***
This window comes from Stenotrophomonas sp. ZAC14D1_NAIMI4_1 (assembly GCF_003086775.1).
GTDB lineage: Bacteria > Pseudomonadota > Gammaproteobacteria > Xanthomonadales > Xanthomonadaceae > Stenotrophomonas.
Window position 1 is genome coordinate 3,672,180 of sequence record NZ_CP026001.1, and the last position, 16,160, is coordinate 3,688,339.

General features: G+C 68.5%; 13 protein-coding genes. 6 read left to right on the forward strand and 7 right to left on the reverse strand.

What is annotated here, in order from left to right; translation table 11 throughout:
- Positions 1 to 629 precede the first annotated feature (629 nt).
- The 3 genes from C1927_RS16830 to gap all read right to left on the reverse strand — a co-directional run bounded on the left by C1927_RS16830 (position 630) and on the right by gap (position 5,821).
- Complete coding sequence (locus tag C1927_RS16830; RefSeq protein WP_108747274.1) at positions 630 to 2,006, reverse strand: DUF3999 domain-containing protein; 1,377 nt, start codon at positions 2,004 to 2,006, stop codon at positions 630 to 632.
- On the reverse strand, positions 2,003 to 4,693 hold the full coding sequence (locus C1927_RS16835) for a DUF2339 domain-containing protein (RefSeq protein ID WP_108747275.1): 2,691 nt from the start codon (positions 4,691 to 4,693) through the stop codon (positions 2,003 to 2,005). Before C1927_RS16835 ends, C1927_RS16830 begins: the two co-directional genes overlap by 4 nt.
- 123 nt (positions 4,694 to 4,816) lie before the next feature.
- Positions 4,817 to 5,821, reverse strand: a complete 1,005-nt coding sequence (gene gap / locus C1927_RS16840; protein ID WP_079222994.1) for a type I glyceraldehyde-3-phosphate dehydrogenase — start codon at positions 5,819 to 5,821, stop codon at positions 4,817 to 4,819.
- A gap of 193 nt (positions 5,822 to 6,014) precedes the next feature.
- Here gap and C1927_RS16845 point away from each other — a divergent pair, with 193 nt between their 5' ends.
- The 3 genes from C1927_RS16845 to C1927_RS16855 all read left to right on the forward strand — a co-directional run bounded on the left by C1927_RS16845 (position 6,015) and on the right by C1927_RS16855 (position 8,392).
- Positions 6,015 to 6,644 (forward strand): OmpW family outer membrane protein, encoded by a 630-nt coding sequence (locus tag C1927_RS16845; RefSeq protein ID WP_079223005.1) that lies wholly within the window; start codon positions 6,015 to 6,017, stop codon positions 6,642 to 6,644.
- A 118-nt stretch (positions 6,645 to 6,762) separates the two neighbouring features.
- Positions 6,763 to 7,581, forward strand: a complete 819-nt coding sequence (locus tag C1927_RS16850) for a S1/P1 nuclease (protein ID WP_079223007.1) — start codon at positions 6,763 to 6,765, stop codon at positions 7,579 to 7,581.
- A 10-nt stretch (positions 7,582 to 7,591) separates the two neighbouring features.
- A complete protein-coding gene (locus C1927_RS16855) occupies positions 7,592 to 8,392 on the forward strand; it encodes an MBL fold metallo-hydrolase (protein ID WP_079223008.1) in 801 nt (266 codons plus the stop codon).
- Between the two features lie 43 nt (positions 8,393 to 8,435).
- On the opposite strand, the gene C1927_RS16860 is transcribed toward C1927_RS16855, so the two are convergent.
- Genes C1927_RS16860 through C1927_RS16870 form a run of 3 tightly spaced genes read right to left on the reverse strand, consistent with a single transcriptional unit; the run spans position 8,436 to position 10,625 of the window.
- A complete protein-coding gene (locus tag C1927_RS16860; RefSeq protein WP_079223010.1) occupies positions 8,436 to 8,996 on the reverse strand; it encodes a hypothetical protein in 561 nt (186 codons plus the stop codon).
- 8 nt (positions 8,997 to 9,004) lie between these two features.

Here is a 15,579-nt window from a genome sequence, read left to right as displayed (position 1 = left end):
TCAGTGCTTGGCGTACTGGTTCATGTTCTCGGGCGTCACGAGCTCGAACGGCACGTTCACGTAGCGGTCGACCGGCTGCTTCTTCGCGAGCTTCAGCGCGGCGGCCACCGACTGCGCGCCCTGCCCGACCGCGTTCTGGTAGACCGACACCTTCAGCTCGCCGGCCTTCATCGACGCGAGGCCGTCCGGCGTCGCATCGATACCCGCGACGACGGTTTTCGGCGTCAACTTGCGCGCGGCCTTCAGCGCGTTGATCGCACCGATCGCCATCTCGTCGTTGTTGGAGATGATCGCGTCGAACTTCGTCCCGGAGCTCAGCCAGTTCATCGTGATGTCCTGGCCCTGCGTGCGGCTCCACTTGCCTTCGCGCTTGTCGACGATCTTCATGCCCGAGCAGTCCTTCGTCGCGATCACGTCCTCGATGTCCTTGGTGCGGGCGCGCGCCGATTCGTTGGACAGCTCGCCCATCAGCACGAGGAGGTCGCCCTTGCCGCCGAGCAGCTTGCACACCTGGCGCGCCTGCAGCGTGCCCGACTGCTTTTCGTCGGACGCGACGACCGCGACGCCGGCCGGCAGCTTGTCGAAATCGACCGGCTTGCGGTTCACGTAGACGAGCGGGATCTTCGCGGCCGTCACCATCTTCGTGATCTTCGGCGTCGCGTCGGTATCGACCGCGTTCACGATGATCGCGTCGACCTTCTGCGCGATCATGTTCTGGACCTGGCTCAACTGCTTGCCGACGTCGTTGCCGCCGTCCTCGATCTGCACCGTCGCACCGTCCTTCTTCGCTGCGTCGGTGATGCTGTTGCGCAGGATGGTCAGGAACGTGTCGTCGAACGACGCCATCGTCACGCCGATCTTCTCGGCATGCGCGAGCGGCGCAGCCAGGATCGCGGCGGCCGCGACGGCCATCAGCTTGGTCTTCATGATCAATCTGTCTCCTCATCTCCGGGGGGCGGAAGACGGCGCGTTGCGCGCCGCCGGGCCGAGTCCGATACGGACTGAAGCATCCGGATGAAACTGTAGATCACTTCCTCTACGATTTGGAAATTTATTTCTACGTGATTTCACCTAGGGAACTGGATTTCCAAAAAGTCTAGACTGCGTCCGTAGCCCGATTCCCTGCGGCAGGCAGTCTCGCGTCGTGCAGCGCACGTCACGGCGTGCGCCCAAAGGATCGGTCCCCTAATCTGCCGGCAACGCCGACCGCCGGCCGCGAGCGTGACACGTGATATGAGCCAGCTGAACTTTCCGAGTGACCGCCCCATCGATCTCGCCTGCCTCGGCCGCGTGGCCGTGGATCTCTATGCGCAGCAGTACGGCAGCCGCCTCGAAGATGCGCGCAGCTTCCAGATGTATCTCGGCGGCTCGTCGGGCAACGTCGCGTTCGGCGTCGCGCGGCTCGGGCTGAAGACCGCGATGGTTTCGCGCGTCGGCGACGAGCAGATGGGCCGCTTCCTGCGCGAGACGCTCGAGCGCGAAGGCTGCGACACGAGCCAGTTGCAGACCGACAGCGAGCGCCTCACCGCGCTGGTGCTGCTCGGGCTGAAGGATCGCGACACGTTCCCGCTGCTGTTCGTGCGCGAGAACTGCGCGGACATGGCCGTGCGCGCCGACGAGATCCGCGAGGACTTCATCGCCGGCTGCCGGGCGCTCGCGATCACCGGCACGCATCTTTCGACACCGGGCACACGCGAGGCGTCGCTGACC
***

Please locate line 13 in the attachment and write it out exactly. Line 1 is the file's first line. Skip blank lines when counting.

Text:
- Here gap and C1927_RS16845 point away from each other — a divergent pair, with 193 nt between their 5' ends.